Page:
In phonology, epenthesis (; Greek ) means the addition of one or more sounds to a word, especially in the beginning syllable ('' prothesis'') or in the ending syllable (''paragoge'') or in-between two syllabic sounds in a word. The word ''epenthesis'' comes from "in addition to" and ''en-'' "in" and ''thesis'' "putting". Epenthesis may be divided into two types: excrescence for the addition of a consonant, and for the addition of a vowel, svarabhakti (in Hindi, Bengali and other North Indian languages, stemming from Sanskrit) or alternatively anaptyxis (). The opposite process, where one or more sounds are removed, is referred to as elision. Uses Epenthesis arises for a variety of reasons. The phonotactics of a given language may discourage vowels in hiatus or consonant clusters, and a consonant or vowel may be added to make pronunciation easier. Epenthesis may be represented in writing, or it may be a feature only of the spoken language. Separating vowels A consonant may be ...
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Elision
In linguistics, an elision or deletion is the omission of one or more sounds (such as a vowel, a consonant, or a whole syllable) in a word or phrase. However, these terms are also used to refer more narrowly to cases where two words are run together by the omission of a final sound. An example is the elision of word-final /t/ in English if it is preceded and followed by a consonant: "first light" is often pronounced /fɜ:s laɪt/. Many other terms are used to refer to particular cases where sounds are omitted. Citation forms and contextual forms A word may be spoken individually in what is called the citation form. This corresponds to the pronunciation given in a dictionary. However, when words are spoken in context, it often happens that some sounds that belong to the citation form are omitted. Elision is not an all-or-nothing process: elision is more likely to occur in some styles of speaking and less likely in others. Many writers have described the styles of speech in which ...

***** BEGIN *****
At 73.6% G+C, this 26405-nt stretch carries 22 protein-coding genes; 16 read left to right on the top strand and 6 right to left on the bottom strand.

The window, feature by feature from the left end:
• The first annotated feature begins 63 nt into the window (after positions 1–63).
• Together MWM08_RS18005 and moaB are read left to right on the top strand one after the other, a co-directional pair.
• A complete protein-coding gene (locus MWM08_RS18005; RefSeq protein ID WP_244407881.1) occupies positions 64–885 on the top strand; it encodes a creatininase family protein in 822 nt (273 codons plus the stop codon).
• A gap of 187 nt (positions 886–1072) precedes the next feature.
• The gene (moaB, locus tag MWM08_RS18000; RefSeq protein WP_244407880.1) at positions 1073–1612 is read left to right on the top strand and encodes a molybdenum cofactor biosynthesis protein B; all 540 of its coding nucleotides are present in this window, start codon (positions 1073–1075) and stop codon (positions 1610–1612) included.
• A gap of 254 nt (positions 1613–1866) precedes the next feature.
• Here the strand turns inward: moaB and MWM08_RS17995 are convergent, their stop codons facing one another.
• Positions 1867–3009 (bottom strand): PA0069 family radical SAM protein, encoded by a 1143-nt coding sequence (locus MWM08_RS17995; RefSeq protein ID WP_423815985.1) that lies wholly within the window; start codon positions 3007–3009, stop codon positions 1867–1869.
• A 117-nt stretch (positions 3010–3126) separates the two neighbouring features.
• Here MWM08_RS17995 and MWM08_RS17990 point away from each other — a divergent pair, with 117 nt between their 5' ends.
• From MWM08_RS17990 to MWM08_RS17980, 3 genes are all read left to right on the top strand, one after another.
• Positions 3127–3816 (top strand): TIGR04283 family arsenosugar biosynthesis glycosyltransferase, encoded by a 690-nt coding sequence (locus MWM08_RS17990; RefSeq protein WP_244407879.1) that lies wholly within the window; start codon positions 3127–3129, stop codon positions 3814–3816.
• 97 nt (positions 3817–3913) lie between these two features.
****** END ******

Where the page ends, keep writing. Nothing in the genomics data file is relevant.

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Deletion (phonology)
In linguistics, an elision or deletion is the omission of one or more sounds (such as a vowel, a consonant, or a whole syllable) in a word or phrase. However, these terms are also used to refer more narrowly to cases where two words are run together by the omission of a final sound. An example is the elision of word-final /t/ in English if it is preceded and followed by a consonant: "first light" is often pronounced /fɜ:s laɪt/. Many other terms are used to refer to particular cases where sounds are omitted. Citation forms and contextual forms A word may be spoken individually in what is called the citation form. This corresponds to the pronunciation given in a dictionary. However, when words are spoken in context, it often happens that some sounds that belong to the citation form are omitted. Elision is not an all-or-nothing process: elision is more likely to occur in some styles of speaking and less likely in others. Many writers have described the styles of speech in which ...
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Clipping (phonetics)
In phonetics, clipping is the process of shortening the articulation of a phonetic segment, usually a vowel. A clipped vowel is pronounced more quickly than an unclipped vowel and is often also reduced. Examples Dutch Particularly in Netherlands Dutch, vowels in unstressed syllables are shortened and centralized, which is particularly noticeable with tense vowels; compare the phoneme in 'rabbit' and 'king'. In weak forms of words, e.g. and , the vowel is frequently centralized: (the latter approaching ''veur'', a dialectal form found in Low Saxon and Limburgish dialects), though further reduction to or is possible in rapid colloquial speech. English Many dialects of English (such as Australian English, General American English, Received Pronunciation, South African English and Standard Canadian English) have two types of non-phonemic clipping: pre-fortis clipping and rhythmic clipping. The first type occurs in a stressed syllable before a fortis consonant, so that ...
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Clipping (morphology)